The Port Jefferson Station/Terryville Civic Association met Tuesday, Feb. 28, for an evening packed with local business.
Sarah Lansdale, the Suffolk County economic development and planning commissioner, updated the body on the proposed conceptual layout of the Lawrence Aviation Superfund site in Port Jefferson Station.
“We have come up with a plan of three basic uses of the property,” she said. “One is a light-industry use … for a proposed solar development. The property south of the Greenway is proposed to be for open space … and then a railyard, or railroad usage, on the northeastern section of the property.”
Lansdale also reported that the U.S. Department of Justice recently approved language within a global settlement agreement between 11 claimants, adding, “Now we’re getting them to sign on to the agreement. Of the 11, we have three remaining that have yet to sign on.”
The county is working to finalize a bid package to demolish the remaining buildings on-site during the warmer months.
County Legislator Kara Hahn (D-Setauket) thanked Lansdale for continuing her efforts on behalf of county residents.
“Very few people want to deal with difficult, complex projects like this,” Hahn said. “This was very difficult, we are so close, and I’m just grateful.”
Civic member Ira Costell objected to a Feb. 23 op-ed in The Port Times Record, “Village elections and Port Jeff’s rapidly changing challenges,” in which former Port Jefferson Village trustee Bruce Miller suggested expanding the limits of the village to derive tax revenue from the Superfund site.
“I think that’s something we need to discuss and take a position on shortly,” Costell said, adding that such a proposal “impacts our community and a potential tax base to the Comsewogue School District.”
Civic president Ed Garboski and vice president Sal Pitti objected to the annexation proposal. Corresponding secretary Charlie McAteer said a discussion on the matter would be appropriate during next month’s meeting.
Deputy County Executive Peter Scully delivered a presentation outlining the county’s clean water initiative, remarking that a comprehensive sewer plan has eluded county officials for decades.
“Most of Suffolk County is without sewer infrastructure,” he said. “Sewers throughout Suffolk County have not happened for a variety of reasons,” namely the enormous costs associated with their construction.
Cesspools remain the only waste treatment technology available to many county residents, which Scully indicated can impair the sole-source aquifer upon which residents depend for their drinking water. Leakage associated with septic tanks, Scully said, can contribute to brown tides, rust tides, algal blooms and fish kills throughout the county’s waterways.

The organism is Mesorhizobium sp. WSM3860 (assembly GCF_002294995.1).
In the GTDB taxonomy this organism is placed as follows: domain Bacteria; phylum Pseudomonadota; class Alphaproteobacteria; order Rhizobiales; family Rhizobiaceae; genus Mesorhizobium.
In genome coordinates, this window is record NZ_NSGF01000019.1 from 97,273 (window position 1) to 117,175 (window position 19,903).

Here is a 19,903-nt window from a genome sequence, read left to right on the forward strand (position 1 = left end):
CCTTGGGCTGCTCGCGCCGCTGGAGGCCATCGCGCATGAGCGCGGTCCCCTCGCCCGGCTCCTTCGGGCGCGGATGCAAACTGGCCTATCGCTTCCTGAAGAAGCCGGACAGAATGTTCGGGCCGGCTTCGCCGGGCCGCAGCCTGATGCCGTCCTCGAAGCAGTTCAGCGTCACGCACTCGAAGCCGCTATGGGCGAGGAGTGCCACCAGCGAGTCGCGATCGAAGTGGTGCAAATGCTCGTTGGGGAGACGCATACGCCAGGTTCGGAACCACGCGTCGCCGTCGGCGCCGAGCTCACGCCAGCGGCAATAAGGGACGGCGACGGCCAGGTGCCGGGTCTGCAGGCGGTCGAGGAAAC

To address the problem, the administration is pitching the Suffolk County Clean Water Plan, which includes a one-eighth of a penny per dollar sales tax, to create a local match program for federal and state subsidization of sewer infrastructure.
“Right now, there are tremendous funding sources available on the federal and state levels,” he said, noting the $1.2 trillion Bipartisan Infrastructure Law passed by Congress in 2021 and the recently passed New York State $4.2 billion environmental bond act.
“Those are the two sources of funding that we’re all anxious to make sure our communities get a fair share of, and to do that we need a local match,” the deputy county executive said. “The [clean water plan] funding source that we’re talking about provides that local match.”
Andrea Malchiodi, assistant director of Comsewogue Public Library, announced that the library’s budget vote and trustee election would take place Tuesday, April 4.
Comsewogue High School students Kylie and Max updated the body on the news from the Comsewogue School District. Kylie reported that the high school’s business academy and work-based learning program were both approved career and technical education pathways by the New York State Education Department.
Max noted Comsewogue’s recent athletic achievements, with the Warriors girls and boys basketball teams advancing to the postseason. The wrestling team vied for the county final, while the varsity cheerleading team competed at the national tournament in Florida.
Suffolk County COPE officer Casey Berry said the vehicle theft crime surge throughout the local area remains unresolved. “Lock your cars in your driveway and when you’re going to Starbucks,” she told the body. “Don’t leave the fob in the car.”
Berry also reported that officers within the department are being more active. “I think COVID affected law enforcement as well as the rest of the community in many ways,” she said, adding, “Our leadership is saying, ‘We really need to protect our community.’”
This boost in police activity, Berry added, is reflected by rising numbers of summons written by police officers, along with the department’s ongoing body camera initiative.
Garboski reported the results of the nominating committee created last month after he and Pitti declared they would be leaving the hamlet before the year’s end, thereby vacating their posts.
Christine Allen and Costell were each nominated for the position of civic president, and Carolyn Sagliocca was the sole candidate nominated as vice president. The three candidates publicly accepted their nominations.
Additional nominations will be accepted from the floor during the next meeting March 28, on which date a vote will take place. The newly electeds will formally enter their posts in April.
During the meeting, Town of Brookhaven Supervisor Ed Romaine (R) presented proclamations to Garboski and Pitti for their long service to the Comsewogue community.
“You cannot put a price on the time, effort, energy, knowledge and dedication they have brought to this task,” Romaine said. “They have worked around the clock to improve the quality of not their lives, but the quality of life of everyone in this community.”